Contact: Justin Park Community Engagement & Communications Coordinator Colorado Center for Community Development University of Colorado Denver | College of Architecture & Planning Mailing Address: CAP, Campus Box 126, PO Box 173364, Denver, Colorado 80217-3364 Physical Address: 1512 Larimer Street, Suite 750 Phone: 303-315-5866 | Fax: 303-315-5872 firstname.lastname@example.org
FOR IMMEDIATE RELEASE
DISCOVERY OF THE KEY TO HEALTHY CHILDREN: PLAY Learning Landscape’s initiative to renovate playgrounds encourage DPS students engage in more active play. December 8, 2010- Denver, CO- When the bell ring for recess at Bromwell Elementary School in Denver, no longer do the children come grazing out of their classrooms to an outdated, uninviting, gravel covered play structure consisting of minimal equipment. As the first school to receive a new play structure, Bromwell’s students now have new, brightly colored, engaging play equipment as well as a community garden. In an attempt to help lower childhood obesity rates and raise activity levels children, Learning Landscapes, part of the Colorado Center for Community Development, is taking the initiative by renovating all 97 playgrounds in the Denver Public School (DPS) system. The project began in 1998 and is planned to be completed in the fall of 2012. Each playground costs a half million dollars to renovate, and thus far, the project has been funded by bonds, grants, and donations. In 2008, Learning Landscapes received portions of a $454 million bond, the largest bond ever approved by Colorado voters. Currently, there have been no other projects like this completed in the country, though similar projects are currently going on in Boston and Houston. Boston’s project is of similar size and is competing with Denver to be the first city to completely renovate every playground in an entire county. Learning Landscapes is working with architecture graduate students at CU Denver to plan the layout of each playground. Many of the new structures will include gardens as well as brightly colored play equipment, which has been proven to be more inviting. Giving children these new play structures is part of a healthy lifestyle change Learning Landscapes hopes to instill in them. In addition, exercise and diet curriculum will be implemented in the schools by partner organization IPLAY, so not only will kids now be able and encouraged to be more active, they will learn why it’s important, and how they can do it.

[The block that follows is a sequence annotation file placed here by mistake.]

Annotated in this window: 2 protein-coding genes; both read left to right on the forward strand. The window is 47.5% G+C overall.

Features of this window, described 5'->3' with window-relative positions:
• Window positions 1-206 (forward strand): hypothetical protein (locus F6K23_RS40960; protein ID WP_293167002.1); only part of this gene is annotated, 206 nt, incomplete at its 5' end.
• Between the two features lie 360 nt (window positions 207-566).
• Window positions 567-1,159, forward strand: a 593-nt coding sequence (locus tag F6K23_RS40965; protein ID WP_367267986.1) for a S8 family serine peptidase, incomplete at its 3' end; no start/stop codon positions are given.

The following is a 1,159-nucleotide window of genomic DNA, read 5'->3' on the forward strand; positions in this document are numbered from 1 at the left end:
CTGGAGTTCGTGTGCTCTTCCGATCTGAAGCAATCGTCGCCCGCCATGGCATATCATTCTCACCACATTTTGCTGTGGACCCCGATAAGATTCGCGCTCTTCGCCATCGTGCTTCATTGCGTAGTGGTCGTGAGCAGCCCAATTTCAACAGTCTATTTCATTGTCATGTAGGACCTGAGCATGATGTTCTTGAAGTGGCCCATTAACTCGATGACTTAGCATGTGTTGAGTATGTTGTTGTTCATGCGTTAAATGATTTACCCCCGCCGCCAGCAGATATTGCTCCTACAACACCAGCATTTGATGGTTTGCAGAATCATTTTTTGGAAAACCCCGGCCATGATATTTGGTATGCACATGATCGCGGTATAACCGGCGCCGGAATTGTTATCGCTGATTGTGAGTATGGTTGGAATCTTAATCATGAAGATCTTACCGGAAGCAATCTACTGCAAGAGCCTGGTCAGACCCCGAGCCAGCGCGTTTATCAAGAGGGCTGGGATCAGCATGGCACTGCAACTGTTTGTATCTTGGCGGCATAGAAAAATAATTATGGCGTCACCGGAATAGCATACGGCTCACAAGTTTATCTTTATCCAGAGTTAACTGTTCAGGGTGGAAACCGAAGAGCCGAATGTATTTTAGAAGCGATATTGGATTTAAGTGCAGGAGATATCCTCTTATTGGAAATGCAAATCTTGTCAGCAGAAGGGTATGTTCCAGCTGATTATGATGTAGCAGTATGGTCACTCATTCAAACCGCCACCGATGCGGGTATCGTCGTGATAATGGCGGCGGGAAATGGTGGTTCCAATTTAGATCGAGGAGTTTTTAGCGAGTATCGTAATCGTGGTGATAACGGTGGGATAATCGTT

‘Building community through play’ is the organization’s slogan and is exactly what they aim to do. By creating new, innovative avenues to encourage engaged learning, active play opportunities, and inviting scenery, the organization will fulfill their main goal of reconnecting communities with their public schools. The playgrounds become more than just a place to play, they become inviting atmospheres where families can come to socialize in a safe environment, and bond with their families and neighbors while engaging in active play. As Learning Landscapes says, they “create a site for learning and discovery that is fun and ultimately celebrates the cultural and historic character of each distinct neighborhood.” About Learning Landscapes Learning Landscapes is part of the Colorado Center for Community Development (CCCD), a community service center for the College of Architecture and Planning at the University of Colorado Denver. The Center seeks to improve the quality of community life by addressing a broad range of contemporary community problems using community development approaches. The Colorado Center works in communities large and small, rural and urban, in towns that never thought they needed outside assistance, and in neighborhoods historically underserved. For more information, please visit http://learninglandscapes.org/. ###